With shallow water reserves being steadily depleted worldwide, big oil is increasingly targeting its dollars at deepwater. The “World Deepwater Report” forecasts a global capital expenditure for deepwater developments of $57.9 billion in 2003-07, more than double the $25.6 billion that is estimated to have been spent in the previous five years. The US Gulf of Mexico and West Africa together account for 70% of the deepwater capital expenditure forecast. With some 17 billion BOE in 250 prospective offshore fields, Africa now accounts for 16% of all reserve prospects for the period 2003-07. It is of note that prospects for the region now exceed western Europe, which has 12% of the world total, while North America trails with 7%.
US Central Command announced early last week the surrender of Iraq’s former oil minister, Amir Mohammed Rashid, described as number 47 on the US most-wanted list of 55 fugitives from the toppled regime of Iraqi President Saddam Hussein. Rashid was responsible for setting up deals to sell oil outside of the UN Oil-for-Food program, such as cross-border trade with Jordan, Turkey and Syria, as well as smuggling via Iran, which enabled Baghdad to bypass UN supervision of its finances. Such unsupervised finances led to the suspicion that Iraq was using the funds to purchase arms or continuing to develop weapons of mass destruction. That put Rashid at the epicenter of Iraq’s illicit weapons program, since he also headed the group responsible for producing all of Iraq’s most lethal weapons.
Light sweet crude: $26.50/bbl
Natural gas: $5.46/MMbtu
Venezuelan President Hugo Chavez, attempting to bolster his socialist spending programs, has nationalized nearly 40 domestic and international oil services companies operating in his country, with another 20 still under threat. “This is a revolutionary offensive,” Chavez said on national television, adding, “These spaces are now for the people, we have freed them from capitalism, they are for the creation of a new country.” The property seized includes at least 13 oil rigs, 39 terminals, 300 boats, and other installations, including two major gas operations. The seizures come just two months after Chavez sent troops to take over key oil ports in the country. Among the companies seized by Chavez is the Simco consortium, 49.5% owned by the Houston-based Wood Group, and Tulsa-based Williams Cos. Inc.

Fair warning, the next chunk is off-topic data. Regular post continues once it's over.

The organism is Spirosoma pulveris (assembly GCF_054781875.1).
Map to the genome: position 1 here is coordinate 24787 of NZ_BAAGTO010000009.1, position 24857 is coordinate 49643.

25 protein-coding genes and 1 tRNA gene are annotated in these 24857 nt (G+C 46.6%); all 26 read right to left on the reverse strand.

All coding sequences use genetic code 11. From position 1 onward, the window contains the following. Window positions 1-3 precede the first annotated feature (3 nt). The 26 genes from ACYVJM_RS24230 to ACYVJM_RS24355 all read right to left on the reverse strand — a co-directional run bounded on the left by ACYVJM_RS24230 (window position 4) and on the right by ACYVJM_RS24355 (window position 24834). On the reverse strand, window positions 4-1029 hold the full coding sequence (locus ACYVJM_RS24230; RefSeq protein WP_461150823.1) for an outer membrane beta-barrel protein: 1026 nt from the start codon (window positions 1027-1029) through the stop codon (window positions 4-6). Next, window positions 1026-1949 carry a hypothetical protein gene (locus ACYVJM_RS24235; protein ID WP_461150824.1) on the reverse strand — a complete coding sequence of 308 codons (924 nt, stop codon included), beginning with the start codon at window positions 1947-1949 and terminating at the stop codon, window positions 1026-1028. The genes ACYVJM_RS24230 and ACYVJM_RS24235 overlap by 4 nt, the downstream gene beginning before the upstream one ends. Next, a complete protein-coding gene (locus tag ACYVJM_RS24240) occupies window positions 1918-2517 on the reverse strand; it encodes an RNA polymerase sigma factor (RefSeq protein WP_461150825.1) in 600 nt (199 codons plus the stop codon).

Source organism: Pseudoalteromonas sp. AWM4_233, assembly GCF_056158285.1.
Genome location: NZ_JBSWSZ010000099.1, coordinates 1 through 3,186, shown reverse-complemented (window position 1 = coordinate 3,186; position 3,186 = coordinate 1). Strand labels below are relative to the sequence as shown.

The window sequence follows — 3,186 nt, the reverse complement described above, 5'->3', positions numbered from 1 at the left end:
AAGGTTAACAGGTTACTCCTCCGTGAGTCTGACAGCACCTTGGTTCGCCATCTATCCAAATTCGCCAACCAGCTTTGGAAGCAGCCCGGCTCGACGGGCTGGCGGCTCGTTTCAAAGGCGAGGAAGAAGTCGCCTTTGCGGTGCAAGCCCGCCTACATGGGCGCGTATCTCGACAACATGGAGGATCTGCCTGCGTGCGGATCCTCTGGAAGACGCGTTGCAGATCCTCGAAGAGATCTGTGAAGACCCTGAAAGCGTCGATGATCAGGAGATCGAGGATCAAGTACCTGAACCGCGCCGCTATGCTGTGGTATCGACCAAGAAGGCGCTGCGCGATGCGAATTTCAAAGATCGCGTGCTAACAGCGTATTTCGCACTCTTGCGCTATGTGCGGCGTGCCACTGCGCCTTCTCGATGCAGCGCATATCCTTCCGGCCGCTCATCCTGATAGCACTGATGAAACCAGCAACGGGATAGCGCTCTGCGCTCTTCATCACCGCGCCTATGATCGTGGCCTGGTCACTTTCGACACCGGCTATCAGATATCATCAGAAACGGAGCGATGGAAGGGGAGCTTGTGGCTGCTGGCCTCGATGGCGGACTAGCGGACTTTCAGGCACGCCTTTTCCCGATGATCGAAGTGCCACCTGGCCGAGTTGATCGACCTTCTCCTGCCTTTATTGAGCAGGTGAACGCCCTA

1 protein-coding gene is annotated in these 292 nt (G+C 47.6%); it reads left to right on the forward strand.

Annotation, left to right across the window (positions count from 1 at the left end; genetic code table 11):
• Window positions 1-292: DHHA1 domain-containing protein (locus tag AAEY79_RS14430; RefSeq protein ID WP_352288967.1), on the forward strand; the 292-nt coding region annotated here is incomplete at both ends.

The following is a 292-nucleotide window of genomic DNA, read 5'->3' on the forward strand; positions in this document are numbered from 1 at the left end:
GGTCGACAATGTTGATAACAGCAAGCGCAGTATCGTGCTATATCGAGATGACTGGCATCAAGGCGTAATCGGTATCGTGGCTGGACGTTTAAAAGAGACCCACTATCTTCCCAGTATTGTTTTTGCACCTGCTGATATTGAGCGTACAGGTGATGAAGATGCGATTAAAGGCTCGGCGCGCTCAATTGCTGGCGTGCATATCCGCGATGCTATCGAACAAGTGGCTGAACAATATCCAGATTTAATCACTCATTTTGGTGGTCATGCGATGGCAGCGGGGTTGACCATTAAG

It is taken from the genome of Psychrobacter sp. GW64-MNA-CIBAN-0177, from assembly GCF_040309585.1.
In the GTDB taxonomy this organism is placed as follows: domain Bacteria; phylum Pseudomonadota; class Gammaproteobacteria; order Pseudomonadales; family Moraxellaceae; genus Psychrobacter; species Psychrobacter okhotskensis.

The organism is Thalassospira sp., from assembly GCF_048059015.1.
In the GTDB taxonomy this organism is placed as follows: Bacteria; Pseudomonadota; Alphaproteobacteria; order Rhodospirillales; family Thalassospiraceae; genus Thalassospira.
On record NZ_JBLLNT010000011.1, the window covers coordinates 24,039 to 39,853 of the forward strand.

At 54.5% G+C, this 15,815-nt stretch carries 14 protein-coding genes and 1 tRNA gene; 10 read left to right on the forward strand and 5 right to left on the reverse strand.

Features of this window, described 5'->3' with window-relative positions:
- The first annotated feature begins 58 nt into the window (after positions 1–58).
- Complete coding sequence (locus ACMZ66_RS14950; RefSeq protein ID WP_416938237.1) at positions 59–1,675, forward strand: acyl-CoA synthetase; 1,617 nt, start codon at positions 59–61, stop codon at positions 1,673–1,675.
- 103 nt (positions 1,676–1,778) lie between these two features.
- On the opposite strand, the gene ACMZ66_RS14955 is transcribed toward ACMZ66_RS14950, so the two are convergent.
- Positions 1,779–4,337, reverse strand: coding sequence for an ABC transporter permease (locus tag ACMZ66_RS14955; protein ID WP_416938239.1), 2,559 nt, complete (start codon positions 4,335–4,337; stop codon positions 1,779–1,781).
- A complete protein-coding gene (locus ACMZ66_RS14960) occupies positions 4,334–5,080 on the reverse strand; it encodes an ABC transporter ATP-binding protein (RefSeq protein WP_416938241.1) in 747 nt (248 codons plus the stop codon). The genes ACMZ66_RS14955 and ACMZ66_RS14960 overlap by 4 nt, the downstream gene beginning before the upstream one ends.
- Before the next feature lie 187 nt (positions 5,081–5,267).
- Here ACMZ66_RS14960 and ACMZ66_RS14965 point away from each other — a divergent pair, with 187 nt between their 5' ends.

The US rig count fell much more rapidly than most in the oil and gas drilling industry had forecast, and industry executives say they are uncertain when drilling activity might recover. Baker Hughes Inc. reported a rig count of 975 working rigs for the week ending April 17, compared with 1,743 rigs drilling during the same period a year ago. The weekly rig count released April 17 marked the first time since April 30, 2003, that fewer than a thousand rotary rigs were working in the US and its waters.
Light sweet crude: $64.32/bbl
Natural gas: $3.72/MMbtu
Despite numerous regulatory hurdles and impassioned resistance from environmentalists, Royal Dutch Shell maintains that it is on track to drill two wells in the Arctic Chukchi Sea during drilling season this summer. But Ann Pickard, Shell’s executive vice-president in the Arctic, remains mindful of ever-present uncertainties, namely the company’s exploration plan currently awaiting official clearance by the US Bureau of Safety and Environmental Enforcement, as well as possible legal issues that may emerge given the environmental sensitivity of the project. Pickard has made note of another obstacle that emerged this week by way of the city of Seattle, which ruled that an additional permit will be needed to house the two drilling rigs Shell is sending up north. In a statement released May 4, Mayor Ed Murray explained, “This is an opportunity for the port and all of us to make a bold statement about how oil companies contribute to climate change, oil spills and other environmental disasters – and reject this short-term lease.”